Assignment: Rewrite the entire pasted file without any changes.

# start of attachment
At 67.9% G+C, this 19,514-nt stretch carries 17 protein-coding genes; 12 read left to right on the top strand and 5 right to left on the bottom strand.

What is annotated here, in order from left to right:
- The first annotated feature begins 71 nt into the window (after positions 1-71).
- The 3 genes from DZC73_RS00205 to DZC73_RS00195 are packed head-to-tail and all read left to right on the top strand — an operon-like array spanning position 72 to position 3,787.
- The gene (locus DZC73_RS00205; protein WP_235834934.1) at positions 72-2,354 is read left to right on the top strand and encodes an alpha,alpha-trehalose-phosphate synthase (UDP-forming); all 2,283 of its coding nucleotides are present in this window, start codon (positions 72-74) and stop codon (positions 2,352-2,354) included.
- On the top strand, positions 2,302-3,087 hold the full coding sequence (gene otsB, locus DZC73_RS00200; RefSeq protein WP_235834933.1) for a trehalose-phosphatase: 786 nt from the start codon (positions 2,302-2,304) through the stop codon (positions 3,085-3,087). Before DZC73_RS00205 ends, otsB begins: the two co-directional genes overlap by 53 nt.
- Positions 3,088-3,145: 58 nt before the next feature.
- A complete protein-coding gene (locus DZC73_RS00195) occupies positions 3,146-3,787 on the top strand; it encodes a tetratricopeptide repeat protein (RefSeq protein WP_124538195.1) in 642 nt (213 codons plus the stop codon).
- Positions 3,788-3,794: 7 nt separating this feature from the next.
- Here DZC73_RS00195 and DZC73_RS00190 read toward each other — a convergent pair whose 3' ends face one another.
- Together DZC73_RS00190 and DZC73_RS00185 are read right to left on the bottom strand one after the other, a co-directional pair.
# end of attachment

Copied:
At 67.9% G+C, this 19,514-nt stretch carries 17 protein-coding genes; 12 read left to right on the top strand and 5 right to left on the bottom strand.

What is annotated here, in order from left to right:
- The first annotated feature begins 71 nt into the window (after positions 1-71).
- The 3 genes from DZC73_RS00205 to DZC73_RS00195 are packed head-to-tail and all read left to right on the top strand — an operon-like array spanning position 72 to position 3,787.
- The gene (locus DZC73_RS00205; protein WP_235834934.1) at positions 72-2,354 is read left to right on the top strand and encodes an alpha,alpha-trehalose-phosphate synthase (UDP-forming); all 2,283 of its coding nucleotides are present in this window, start codon (positions 72-74) and stop codon (positions 2,352-2,354) included.
- On the top strand, positions 2,302-3,087 hold the full coding sequence (gene otsB, locus DZC73_RS00200; RefSeq protein WP_235834933.1) for a trehalose-phosphatase: 786 nt from the start codon (positions 2,302-2,304) through the stop codon (positions 3,085-3,087). Before DZC73_RS00205 ends, otsB begins: the two co-directional genes overlap by 53 nt.
- Positions 3,088-3,145: 58 nt before the next feature.
- A complete protein-coding gene (locus DZC73_RS00195) occupies positions 3,146-3,787 on the top strand; it encodes a tetratricopeptide repeat protein (RefSeq protein WP_124538195.1) in 642 nt (213 codons plus the stop codon).
- Positions 3,788-3,794: 7 nt separating this feature from the next.
- Here DZC73_RS00195 and DZC73_RS00190 read toward each other — a convergent pair whose 3' ends face one another.
- Together DZC73_RS00190 and DZC73_RS00185 are read right to left on the bottom strand one after the other, a co-directional pair.